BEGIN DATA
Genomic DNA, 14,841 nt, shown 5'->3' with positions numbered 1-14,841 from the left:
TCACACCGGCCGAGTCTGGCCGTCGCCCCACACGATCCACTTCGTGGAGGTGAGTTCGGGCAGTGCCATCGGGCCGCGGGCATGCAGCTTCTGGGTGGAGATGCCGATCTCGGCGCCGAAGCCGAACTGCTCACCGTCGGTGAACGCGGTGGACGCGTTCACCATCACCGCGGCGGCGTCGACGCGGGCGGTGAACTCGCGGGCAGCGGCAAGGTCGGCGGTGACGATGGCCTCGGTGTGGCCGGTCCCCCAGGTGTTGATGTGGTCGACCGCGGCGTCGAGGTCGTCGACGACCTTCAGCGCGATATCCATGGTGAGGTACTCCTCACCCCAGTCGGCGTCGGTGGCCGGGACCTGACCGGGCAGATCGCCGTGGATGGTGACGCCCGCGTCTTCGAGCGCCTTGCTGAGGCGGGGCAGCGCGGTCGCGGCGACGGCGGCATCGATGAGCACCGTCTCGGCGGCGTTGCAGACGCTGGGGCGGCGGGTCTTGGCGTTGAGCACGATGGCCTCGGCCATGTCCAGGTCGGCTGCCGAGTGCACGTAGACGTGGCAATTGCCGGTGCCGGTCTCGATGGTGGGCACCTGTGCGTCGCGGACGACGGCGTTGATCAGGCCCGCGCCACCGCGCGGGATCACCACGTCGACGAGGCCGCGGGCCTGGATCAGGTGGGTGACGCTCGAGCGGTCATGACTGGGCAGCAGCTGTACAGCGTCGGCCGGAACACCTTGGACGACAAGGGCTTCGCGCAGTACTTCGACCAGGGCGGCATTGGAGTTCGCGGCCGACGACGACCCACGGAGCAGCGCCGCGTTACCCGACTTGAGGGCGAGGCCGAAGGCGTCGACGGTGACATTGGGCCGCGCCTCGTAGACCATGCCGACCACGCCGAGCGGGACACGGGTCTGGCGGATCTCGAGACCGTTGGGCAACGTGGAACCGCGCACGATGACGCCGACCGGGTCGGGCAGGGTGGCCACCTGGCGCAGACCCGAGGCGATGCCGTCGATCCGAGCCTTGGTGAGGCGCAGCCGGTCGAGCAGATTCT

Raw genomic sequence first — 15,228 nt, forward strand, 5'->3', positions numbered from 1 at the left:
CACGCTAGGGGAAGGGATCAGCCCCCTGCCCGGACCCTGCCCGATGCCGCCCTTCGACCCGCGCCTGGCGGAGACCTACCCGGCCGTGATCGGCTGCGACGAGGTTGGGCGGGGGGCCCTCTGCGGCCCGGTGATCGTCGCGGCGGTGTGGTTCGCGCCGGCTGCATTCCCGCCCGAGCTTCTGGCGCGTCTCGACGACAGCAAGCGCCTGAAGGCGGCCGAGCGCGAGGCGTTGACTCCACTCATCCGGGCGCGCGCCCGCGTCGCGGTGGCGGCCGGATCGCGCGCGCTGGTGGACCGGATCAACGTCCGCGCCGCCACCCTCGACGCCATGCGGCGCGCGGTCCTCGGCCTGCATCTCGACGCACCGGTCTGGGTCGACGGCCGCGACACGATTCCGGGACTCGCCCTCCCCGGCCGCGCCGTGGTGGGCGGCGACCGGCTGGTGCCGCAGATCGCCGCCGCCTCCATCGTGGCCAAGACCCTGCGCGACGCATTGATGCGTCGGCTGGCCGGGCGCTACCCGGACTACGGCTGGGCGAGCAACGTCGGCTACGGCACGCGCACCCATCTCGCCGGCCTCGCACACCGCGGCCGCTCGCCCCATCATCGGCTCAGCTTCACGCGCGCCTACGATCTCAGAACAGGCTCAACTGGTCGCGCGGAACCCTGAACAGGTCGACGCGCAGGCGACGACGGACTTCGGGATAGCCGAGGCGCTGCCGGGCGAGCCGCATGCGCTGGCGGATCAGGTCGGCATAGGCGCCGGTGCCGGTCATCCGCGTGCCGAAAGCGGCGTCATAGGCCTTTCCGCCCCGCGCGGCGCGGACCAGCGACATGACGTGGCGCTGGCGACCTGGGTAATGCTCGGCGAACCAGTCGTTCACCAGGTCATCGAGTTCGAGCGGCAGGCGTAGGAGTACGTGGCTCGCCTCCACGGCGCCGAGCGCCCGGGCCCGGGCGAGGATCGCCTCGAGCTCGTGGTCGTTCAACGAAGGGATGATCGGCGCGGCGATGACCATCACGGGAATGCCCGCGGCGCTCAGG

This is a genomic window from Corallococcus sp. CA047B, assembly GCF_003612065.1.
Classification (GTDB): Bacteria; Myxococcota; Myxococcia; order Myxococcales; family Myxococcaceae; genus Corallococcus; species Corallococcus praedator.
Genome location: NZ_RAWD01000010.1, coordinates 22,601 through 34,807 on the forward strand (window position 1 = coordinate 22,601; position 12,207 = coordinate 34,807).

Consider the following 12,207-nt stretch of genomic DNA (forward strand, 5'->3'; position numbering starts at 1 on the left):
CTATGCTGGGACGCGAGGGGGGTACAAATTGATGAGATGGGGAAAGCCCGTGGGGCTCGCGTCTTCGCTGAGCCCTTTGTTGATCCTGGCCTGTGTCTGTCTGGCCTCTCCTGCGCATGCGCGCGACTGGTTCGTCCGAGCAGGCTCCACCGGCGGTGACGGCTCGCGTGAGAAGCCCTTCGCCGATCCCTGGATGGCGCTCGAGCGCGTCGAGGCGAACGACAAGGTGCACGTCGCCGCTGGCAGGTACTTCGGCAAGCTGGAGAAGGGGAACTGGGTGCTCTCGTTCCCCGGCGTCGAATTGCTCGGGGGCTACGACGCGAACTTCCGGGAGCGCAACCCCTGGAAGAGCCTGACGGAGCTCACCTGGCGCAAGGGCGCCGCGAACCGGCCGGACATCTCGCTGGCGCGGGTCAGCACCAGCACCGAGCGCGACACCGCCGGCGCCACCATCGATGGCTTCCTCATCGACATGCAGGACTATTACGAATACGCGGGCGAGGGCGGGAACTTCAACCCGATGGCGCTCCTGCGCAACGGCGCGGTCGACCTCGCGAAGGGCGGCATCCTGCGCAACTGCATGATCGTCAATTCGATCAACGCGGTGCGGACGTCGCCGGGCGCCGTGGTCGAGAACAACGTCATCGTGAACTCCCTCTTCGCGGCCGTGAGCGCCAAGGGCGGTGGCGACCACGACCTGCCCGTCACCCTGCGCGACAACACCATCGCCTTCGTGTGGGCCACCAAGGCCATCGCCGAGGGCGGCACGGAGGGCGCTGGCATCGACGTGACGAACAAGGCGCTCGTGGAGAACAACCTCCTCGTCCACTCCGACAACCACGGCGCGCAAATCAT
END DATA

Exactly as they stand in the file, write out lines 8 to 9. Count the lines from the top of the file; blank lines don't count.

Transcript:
Consider the following 12,207-nt stretch of genomic DNA (forward strand, 5'->3'; position numbering starts at 1 on the left):
CTATGCTGGGACGCGAGGGGGGTACAAATTGATGAGATGGGGAAAGCCCGTGGGGCTCGCGTCTTCGCTGAGCCCTTTGTTGATCCTGGCCTGTGTCTGTCTGGCCTCTCCTGCGCATGCGCGCGACTGGTTCGTCCGAGCAGGCTCCACCGGCGGTGACGGCTCGCGTGAGAAGCCCTTCGCCGATCCCTGGATGGCGCTCGAGCGCGTCGAGGCGAACGACAAGGTGCACGTCGCCGCTGGCAGGTACTTCGGCAAGCTGGAGAAGGGGAACTGGGTGCTCTCGTTCCCCGGCGTCGAATTGCTCGGGGGCTACGACGCGAACTTCCGGGAGCGCAACCCCTGGAAGAGCCTGACGGAGCTCACCTGGCGCAAGGGCGCCGCGAACCGGCCGGACATCTCGCTGGCGCGGGTCAGCACCAGCACCGAGCGCGACACCGCCGGCGCCACCATCGATGGCTTCCTCATCGACATGCAGGACTATTACGAATACGCGGGCGAGGGCGGGAACTTCAACCCGATGGCGCTCCTGCGCAACGGCGCGGTCGACCTCGCGAAGGGCGGCATCCTGCGCAACTGCATGATCGTCAATTCGATCAACGCGGTGCGGACGTCGCCGGGCGCCGTGGTCGAGAACAACGTCATCGTGAACTCCCTCTTCGCGGCCGTGAGCGCCAAGGGCGGTGGCGACCACGACCTGCCCGTCACCCTGCGCGACAACACCATCGCCTTCGTGTGGGCCACCAAGGCCATCGCCGAGGGCGGCACGGAGGGCGCTGGCATCGACGTGACGAACAAGGCGCTCGTGGAGAACAACCTCCTCGTCCACTCCGACAACCACGGCGCGCAAATCAT